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Scottsdale, Arizona Water Hardness: Do I Need a Water Softener?

Scottsdale, Arizona Water Hardness: Do I Need a Water Softener?

Hard water affects the lives of Scottsdale residents — some may not even fully realize the negative effects of hard water in Scottsdale, Arizona. 

While approximately 85 percent of the United States population has hard water, there are varying degrees of it.Scottsdale residents are more impacted by the damaging effects of hard water because Arizona has some of the hardest water in the country. 

If you live in the Scottsdale area, you should be informed about the water you’re using to drink, bathe, cook, do laundry, and wash dishes on a frequent basis. Here’s everything you need to know about your city’s water supply and how it’s affecting your home: 

What Makes Water Hard? 

The water you use in your Scottsdale home comes from reservoirs, rivers, lakes, and wells. Where does all of that water come from? Rainfall! 

The water you’re using in your Scottsdale home originated as rainfall; rainwater is essentially soft water (meaning that it’s free from dissolved minerals like calcium and magnesium). Water becomes hard as it falls, makes its way through rocks, rivers, and streams, and picks up minerals along the way to your water source at home. Hard water is water with high mineral content. 

The City of Scottsdale Water reportsays, “Water hardness is a result of naturally occurring calcium and magnesium dissolved in water. As surface water makes its way to our treatment plants and groundwater flows through the aquifer, it picks up high concentrations of these minerals, making the water hard.”  

Is Hard Water Really That Bad? 

Most people don’t like using hard water in their homes. Why? Hard watercauses buildup on plumbing fixtures, spotting on dishes, wear and tear on appliances, and dries out hair and skin. 

The negative impacts of water don’t stop there.Hard water can leave stains on clothes, towels, and sheets. The mineral buildup could also cause clothes to not last as long — not great news for your favorite pair of jeans!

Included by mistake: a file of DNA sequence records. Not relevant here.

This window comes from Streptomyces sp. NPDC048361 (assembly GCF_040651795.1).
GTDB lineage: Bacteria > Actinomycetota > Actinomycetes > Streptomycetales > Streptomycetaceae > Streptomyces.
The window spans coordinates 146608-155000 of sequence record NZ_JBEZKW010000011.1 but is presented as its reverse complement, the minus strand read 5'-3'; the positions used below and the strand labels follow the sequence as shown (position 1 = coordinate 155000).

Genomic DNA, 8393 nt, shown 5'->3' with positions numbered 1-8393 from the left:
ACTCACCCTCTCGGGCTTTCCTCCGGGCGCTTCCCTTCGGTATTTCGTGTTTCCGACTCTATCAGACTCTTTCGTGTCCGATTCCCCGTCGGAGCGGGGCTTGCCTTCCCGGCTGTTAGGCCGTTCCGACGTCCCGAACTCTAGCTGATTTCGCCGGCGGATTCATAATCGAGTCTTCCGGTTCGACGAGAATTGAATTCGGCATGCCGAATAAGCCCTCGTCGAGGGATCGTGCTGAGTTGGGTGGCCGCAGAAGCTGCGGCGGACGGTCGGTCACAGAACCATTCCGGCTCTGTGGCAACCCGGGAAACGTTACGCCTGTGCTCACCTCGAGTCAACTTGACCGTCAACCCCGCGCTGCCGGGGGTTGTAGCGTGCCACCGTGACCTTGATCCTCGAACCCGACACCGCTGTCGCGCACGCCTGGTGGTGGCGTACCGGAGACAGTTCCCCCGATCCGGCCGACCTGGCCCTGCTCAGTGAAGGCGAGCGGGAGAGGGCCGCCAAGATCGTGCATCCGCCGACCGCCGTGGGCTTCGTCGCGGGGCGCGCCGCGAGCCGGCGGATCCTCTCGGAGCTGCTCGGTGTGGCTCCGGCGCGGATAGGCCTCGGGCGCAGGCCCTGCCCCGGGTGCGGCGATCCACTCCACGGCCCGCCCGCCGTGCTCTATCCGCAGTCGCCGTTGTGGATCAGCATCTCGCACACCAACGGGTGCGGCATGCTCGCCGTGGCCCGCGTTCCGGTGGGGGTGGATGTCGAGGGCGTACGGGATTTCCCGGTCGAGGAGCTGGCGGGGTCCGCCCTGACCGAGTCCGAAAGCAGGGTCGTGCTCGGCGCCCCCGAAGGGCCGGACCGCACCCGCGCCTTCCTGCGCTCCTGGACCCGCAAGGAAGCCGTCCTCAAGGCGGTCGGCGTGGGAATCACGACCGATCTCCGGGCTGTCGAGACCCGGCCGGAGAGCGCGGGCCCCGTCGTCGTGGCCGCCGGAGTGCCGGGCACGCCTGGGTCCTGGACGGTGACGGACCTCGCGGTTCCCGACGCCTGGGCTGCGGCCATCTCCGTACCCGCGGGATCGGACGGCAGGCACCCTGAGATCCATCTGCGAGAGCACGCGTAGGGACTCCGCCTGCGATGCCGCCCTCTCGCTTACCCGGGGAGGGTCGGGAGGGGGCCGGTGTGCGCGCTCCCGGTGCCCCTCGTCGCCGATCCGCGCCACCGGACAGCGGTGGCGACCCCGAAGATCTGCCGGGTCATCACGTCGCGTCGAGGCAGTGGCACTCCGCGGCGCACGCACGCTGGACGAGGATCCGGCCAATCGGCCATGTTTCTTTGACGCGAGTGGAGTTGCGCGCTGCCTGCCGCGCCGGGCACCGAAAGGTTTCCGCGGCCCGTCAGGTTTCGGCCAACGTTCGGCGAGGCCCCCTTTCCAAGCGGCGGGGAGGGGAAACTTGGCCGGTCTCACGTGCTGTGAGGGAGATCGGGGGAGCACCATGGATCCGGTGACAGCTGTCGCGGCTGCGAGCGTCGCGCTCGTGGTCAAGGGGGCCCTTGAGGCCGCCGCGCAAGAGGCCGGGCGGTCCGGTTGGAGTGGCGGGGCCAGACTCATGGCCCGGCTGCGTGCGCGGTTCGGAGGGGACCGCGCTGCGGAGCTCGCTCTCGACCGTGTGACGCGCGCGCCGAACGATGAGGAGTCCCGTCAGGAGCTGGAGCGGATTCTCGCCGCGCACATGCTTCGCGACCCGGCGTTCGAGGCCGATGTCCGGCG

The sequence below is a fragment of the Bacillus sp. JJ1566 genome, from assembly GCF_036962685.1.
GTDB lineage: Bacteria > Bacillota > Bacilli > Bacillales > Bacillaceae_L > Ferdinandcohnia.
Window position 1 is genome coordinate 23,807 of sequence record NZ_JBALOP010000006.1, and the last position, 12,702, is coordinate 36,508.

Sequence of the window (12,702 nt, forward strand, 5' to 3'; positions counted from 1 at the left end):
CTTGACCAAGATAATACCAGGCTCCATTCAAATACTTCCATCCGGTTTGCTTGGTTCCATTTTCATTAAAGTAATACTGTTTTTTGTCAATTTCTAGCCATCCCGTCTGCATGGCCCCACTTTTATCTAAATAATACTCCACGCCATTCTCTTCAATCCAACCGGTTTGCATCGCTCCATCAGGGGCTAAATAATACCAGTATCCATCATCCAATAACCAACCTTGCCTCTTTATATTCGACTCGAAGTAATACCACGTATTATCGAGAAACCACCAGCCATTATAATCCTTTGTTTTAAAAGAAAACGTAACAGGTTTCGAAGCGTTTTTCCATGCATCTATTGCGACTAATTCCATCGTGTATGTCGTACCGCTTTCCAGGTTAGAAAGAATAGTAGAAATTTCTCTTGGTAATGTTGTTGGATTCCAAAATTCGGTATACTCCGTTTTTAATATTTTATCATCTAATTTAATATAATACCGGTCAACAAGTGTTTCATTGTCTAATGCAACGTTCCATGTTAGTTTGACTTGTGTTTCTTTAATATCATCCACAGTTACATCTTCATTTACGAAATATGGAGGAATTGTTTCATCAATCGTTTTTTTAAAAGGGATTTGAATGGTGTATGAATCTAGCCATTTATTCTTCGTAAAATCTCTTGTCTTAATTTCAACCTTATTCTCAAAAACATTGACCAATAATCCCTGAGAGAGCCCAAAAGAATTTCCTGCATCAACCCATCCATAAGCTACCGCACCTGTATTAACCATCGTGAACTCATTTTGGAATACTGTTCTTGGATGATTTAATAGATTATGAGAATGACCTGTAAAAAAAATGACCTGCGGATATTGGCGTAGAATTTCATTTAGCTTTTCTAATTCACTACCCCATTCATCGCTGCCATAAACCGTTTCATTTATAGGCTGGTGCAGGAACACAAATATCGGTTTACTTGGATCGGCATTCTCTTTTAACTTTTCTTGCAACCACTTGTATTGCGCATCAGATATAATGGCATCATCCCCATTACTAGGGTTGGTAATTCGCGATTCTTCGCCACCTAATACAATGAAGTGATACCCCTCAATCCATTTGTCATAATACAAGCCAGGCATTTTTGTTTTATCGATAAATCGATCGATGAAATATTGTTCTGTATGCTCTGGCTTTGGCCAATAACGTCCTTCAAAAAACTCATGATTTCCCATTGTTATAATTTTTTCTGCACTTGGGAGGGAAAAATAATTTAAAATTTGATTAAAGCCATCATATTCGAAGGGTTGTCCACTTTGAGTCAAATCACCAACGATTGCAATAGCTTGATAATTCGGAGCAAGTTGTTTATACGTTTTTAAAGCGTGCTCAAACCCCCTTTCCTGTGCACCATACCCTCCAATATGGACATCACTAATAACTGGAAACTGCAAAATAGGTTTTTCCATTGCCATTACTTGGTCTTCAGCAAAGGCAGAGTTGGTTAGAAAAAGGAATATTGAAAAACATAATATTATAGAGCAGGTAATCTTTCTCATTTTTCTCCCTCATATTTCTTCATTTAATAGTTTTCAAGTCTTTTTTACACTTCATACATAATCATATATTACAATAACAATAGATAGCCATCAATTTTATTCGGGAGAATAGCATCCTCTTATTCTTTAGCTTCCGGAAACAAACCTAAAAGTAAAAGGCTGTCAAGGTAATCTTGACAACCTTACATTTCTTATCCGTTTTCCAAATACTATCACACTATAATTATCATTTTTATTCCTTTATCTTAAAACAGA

If you live in Scottsdale, Arizona, you might refuse to drink tap water because of its bad taste. Most people dislike the taste of hard water because you can taste the high mineral content. Even if you don’t drink tap water without a filtration system, you might start to wonder how water with that high mineral content could have negative effects in other areas. 

Most homeowners in the Scottsdale area opt to purchase a water softener to avoid paying a plumber hundreds (or thousands) of dollars to fix their home’s plumbing system that was ruined by the extremely hard water in the area. 

How Hard is the Water in Scottsdale, Arizona? 

Water hardness is measured in grains per gallon of water (gpg). Here’s a water hardness scale to get a clearer picture of Scottsdale’s water hardness levels: 

 

  • Anything less than 1 grain per gallon is considered soft 
  • Slightly hard: 1 - 3.5 grains per gallon
  • Moderately hard: 3.5 - 7 grains per gallon
  • Hard: 7 - 10 grains per gallon
  • Very hard: anything over 10 grains per gallon

According to the table from Scottsdale’s latest Water Quality report, the city’s current water hardness levels fall between 16-25 grains per gallon. These numbers indicate that Scottsdale’s water is considered “very hard.” 

The water in Phoenix is also considered to be “very hard” at 10.1 to 16.2 grains per gallon. You might notice that Scottsdale water could be described as extremely hardbecause the grains per gallon far surpass the water hardness levels in Phoenix. In fact, the higher end of Phoenix’s water hardness is the lower end of Scottsdale’s water hardness. You can find the water hardness in your precise area of Scottsdale below: 

You’re not alone if you’re wondering why the city allows extremely hard water to be used in your Scottsdale home. Here’s the thing: hard water is considered safe to drink (it doesn’t mean it’s beneficial to use in your home). 

The City of Scottsdale Water reportsays, “Hardness is not a primary water quality standard. It may present aesthetic concerns, but it is not considered to be a health risk. Scottsdale Water is committed to providing our customers with the cleanest and safest drinking water possible, at an affordable price. We could implement additional treatment processes to address hardness, but these processes are not cost-effective, especially considering about 70 percent of residential water consumption is used outdoors.” 

Essentially, Scottsdale water officials don’t want to implement water softeners to address the city’s hard water because it wouldn’t make sense financially. 

Should You Get a Water Softener in Your Scottsdale Home? 

While it doesn’t financially make sense for Scottsdale to introduce water softeners to address the city’s “really hard” water, it makes sense for you to get a water softener in your Scottsdale home. 

Not only will it save you money in the long run, but using a water softener will allow you to better enjoy using and drinking the water in your home! 

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